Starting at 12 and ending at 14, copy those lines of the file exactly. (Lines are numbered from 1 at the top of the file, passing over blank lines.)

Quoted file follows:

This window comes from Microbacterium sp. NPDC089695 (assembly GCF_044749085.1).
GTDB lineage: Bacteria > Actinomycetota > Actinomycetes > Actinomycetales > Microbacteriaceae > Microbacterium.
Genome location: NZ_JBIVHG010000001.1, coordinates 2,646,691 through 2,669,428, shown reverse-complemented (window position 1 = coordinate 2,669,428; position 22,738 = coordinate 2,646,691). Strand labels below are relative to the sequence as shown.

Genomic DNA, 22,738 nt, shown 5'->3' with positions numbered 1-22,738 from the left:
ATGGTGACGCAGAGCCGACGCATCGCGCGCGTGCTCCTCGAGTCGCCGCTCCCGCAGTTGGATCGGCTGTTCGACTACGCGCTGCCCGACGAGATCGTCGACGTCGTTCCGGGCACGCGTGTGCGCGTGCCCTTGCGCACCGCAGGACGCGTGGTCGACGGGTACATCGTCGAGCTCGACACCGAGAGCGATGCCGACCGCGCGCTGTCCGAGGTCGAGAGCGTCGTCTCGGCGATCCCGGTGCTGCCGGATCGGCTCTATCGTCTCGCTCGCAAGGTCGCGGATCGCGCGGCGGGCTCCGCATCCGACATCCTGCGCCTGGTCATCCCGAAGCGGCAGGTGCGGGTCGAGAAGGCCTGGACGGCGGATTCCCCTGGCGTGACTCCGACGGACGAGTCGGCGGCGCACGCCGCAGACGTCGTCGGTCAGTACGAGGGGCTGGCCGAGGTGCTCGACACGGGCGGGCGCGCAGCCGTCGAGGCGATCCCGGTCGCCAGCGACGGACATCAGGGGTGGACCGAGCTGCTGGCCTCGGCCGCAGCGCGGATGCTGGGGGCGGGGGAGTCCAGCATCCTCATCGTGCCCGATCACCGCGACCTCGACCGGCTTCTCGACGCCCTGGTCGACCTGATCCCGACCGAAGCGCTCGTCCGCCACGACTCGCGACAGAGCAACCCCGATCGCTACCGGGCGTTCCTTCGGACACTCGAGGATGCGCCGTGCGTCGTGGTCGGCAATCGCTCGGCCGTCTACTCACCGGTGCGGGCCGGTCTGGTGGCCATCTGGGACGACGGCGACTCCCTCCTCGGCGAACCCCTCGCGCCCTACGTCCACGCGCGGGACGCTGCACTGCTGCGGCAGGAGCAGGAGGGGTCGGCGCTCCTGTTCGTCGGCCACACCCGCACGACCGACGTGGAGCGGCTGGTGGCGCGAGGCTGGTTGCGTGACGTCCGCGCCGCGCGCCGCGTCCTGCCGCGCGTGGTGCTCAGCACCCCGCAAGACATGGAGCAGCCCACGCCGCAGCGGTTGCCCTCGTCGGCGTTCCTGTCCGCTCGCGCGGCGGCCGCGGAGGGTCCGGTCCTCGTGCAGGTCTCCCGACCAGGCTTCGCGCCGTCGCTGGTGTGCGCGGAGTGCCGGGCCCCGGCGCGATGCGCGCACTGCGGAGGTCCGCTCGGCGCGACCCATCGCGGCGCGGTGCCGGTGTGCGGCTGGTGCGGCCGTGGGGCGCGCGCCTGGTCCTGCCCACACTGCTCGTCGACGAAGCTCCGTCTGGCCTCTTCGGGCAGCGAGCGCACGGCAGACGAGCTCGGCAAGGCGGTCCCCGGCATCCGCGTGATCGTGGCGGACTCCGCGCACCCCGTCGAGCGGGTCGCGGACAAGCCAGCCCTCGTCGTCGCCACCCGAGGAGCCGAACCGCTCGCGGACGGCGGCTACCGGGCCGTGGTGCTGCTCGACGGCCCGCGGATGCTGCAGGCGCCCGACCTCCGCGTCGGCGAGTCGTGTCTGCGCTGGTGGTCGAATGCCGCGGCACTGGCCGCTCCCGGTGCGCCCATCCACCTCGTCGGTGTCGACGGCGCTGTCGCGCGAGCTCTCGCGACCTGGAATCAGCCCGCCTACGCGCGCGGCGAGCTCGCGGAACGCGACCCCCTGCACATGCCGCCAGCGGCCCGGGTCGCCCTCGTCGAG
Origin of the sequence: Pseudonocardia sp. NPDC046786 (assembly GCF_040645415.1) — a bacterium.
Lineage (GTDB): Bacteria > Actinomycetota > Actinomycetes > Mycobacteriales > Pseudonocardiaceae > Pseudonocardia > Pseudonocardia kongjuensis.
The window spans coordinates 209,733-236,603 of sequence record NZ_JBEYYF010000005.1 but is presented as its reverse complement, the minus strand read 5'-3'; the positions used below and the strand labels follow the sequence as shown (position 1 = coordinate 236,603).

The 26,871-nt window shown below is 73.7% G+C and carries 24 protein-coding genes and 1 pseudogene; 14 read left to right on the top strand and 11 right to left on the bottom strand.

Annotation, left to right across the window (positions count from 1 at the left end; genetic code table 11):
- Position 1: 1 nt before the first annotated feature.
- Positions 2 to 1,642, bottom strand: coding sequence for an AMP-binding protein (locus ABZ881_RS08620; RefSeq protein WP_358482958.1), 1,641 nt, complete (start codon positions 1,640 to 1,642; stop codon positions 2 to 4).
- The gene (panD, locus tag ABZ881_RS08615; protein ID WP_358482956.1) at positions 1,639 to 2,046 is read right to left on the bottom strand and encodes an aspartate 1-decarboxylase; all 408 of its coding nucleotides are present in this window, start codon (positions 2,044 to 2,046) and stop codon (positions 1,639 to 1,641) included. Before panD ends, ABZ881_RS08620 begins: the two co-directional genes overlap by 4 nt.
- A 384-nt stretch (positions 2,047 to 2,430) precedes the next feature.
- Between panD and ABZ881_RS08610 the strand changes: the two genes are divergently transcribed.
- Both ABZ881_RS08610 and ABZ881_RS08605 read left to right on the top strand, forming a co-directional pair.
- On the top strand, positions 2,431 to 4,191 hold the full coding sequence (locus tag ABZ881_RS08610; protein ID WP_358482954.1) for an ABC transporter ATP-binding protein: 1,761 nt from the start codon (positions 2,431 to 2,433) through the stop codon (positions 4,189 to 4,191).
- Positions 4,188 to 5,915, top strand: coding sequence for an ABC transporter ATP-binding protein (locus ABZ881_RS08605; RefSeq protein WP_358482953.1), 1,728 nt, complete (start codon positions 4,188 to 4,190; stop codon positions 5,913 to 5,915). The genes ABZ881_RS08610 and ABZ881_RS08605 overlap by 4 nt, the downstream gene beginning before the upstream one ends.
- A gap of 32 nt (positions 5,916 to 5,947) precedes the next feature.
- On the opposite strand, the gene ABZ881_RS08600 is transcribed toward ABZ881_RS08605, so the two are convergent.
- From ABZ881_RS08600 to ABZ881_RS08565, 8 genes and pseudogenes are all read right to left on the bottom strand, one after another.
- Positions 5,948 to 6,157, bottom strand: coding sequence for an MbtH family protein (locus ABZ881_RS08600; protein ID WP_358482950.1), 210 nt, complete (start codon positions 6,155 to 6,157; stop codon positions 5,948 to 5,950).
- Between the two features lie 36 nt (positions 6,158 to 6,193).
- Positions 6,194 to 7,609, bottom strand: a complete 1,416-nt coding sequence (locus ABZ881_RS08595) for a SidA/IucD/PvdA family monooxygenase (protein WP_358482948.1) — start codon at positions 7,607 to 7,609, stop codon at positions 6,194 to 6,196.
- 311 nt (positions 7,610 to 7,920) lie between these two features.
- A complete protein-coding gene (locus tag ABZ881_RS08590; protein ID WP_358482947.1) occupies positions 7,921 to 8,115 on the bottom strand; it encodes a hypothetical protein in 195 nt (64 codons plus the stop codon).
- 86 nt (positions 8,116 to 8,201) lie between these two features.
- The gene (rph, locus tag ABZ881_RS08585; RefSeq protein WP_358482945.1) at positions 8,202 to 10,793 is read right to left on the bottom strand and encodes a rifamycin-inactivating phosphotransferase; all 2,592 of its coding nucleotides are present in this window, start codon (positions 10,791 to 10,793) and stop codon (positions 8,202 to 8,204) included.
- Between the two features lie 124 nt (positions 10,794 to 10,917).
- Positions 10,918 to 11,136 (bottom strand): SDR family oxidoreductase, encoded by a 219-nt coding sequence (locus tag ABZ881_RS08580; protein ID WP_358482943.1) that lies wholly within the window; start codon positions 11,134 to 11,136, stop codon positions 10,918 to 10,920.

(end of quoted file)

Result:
- Positions 2 to 1,642, bottom strand: coding sequence for an AMP-binding protein (locus ABZ881_RS08620; RefSeq protein WP_358482958.1), 1,641 nt, complete (start codon positions 1,640 to 1,642; stop codon positions 2 to 4).
- The gene (panD, locus tag ABZ881_RS08615; protein ID WP_358482956.1) at positions 1,639 to 2,046 is read right to left on the bottom strand and encodes an aspartate 1-decarboxylase; all 408 of its coding nucleotides are present in this window, start codon (positions 2,044 to 2,046) and stop codon (positions 1,639 to 1,641) included. Before panD ends, ABZ881_RS08620 begins: the two co-directional genes overlap by 4 nt.
- A 384-nt stretch (positions 2,047 to 2,430) precedes the next feature.